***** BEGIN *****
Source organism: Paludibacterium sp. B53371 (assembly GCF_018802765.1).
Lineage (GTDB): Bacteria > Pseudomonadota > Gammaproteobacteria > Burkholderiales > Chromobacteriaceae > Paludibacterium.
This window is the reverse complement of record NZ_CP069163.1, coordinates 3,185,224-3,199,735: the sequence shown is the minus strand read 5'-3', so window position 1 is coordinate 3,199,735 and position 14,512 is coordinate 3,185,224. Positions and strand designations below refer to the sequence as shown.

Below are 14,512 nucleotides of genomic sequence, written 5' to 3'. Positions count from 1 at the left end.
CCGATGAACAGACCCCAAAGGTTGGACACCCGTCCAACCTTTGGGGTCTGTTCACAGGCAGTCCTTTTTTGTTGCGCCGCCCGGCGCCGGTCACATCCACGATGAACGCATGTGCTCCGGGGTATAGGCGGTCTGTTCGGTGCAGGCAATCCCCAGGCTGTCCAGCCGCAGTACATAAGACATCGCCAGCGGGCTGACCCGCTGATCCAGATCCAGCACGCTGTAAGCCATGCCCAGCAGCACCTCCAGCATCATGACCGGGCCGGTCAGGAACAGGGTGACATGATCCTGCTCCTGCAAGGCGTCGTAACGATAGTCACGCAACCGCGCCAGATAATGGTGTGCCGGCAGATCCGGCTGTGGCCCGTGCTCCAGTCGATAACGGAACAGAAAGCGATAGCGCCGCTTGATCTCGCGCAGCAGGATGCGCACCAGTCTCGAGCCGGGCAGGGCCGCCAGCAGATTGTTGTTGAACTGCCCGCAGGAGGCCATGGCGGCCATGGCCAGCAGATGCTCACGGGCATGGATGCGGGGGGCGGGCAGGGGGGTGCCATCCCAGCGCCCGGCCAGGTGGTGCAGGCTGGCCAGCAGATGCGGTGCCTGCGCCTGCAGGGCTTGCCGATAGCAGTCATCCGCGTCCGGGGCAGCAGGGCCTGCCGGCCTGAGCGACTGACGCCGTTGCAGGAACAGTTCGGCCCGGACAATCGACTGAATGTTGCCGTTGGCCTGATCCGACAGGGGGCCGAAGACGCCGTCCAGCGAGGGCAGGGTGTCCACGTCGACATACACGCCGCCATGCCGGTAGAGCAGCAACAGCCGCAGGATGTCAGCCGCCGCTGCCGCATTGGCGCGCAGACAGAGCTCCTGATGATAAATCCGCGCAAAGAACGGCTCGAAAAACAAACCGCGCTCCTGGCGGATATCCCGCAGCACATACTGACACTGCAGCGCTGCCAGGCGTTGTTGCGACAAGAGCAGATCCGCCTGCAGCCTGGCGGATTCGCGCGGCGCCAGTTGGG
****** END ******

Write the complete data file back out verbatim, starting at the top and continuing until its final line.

Source organism: Paludibacterium sp. B53371 (assembly GCF_018802765.1).
Lineage (GTDB): Bacteria > Pseudomonadota > Gammaproteobacteria > Burkholderiales > Chromobacteriaceae > Paludibacterium.
This window is the reverse complement of record NZ_CP069163.1, coordinates 3,185,224-3,199,735: the sequence shown is the minus strand read 5'-3', so window position 1 is coordinate 3,199,735 and position 14,512 is coordinate 3,185,224. Positions and strand designations below refer to the sequence as shown.

Below are 14,512 nucleotides of genomic sequence, written 5' to 3'. Positions count from 1 at the left end.
CCGATGAACAGACCCCAAAGGTTGGACACCCGTCCAACCTTTGGGGTCTGTTCACAGGCAGTCCTTTTTTGTTGCGCCGCCCGGCGCCGGTCACATCCACGATGAACGCATGTGCTCCGGGGTATAGGCGGTCTGTTCGGTGCAGGCAATCCCCAGGCTGTCCAGCCGCAGTACATAAGACATCGCCAGCGGGCTGACCCGCTGATCCAGATCCAGCACGCTGTAAGCCATGCCCAGCAGCACCTCCAGCATCATGACCGGGCCGGTCAGGAACAGGGTGACATGATCCTGCTCCTGCAAGGCGTCGTAACGATAGTCACGCAACCGCGCCAGATAATGGTGTGCCGGCAGATCCGGCTGTGGCCCGTGCTCCAGTCGATAACGGAACAGAAAGCGATAGCGCCGCTTGATCTCGCGCAGCAGGATGCGCACCAGTCTCGAGCCGGGCAGGGCCGCCAGCAGATTGTTGTTGAACTGCCCGCAGGAGGCCATGGCGGCCATGGCCAGCAGATGCTCACGGGCATGGATGCGGGGGGCGGGCAGGGGGGTGCCATCCCAGCGCCCGGCCAGGTGGTGCAGGCTGGCCAGCAGATGCGGTGCCTGCGCCTGCAGGGCTTGCCGATAGCAGTCATCCGCGTCCGGGGCAGCAGGGCCTGCCGGCCTGAGCGACTGACGCCGTTGCAGGAACAGTTCGGCCCGGACAATCGACTGAATGTTGCCGTTGGCCTGATCCGACAGGGGGCCGAAGACGCCGTCCAGCGAGGGCAGGGTGTCCACGTCGACATACACGCCGCCATGCCGGTAGAGCAGCAACAGCCGCAGGATGTCAGCCGCCGCTGCCGCATTGGCGCGCAGACAGAGCTCCTGATGATAAATCCGCGCAAAGAACGGCTCGAAAAACAAACCGCGCTCCTGGCGGATATCCCGCAGCACATACTGACACTGCAGCGCTGCCAGGCGTTGTTGCGACAAGAGCAGATCCGCCTGCAGCCTGGCGGATTCGCGCGGCGCCAGTTGGG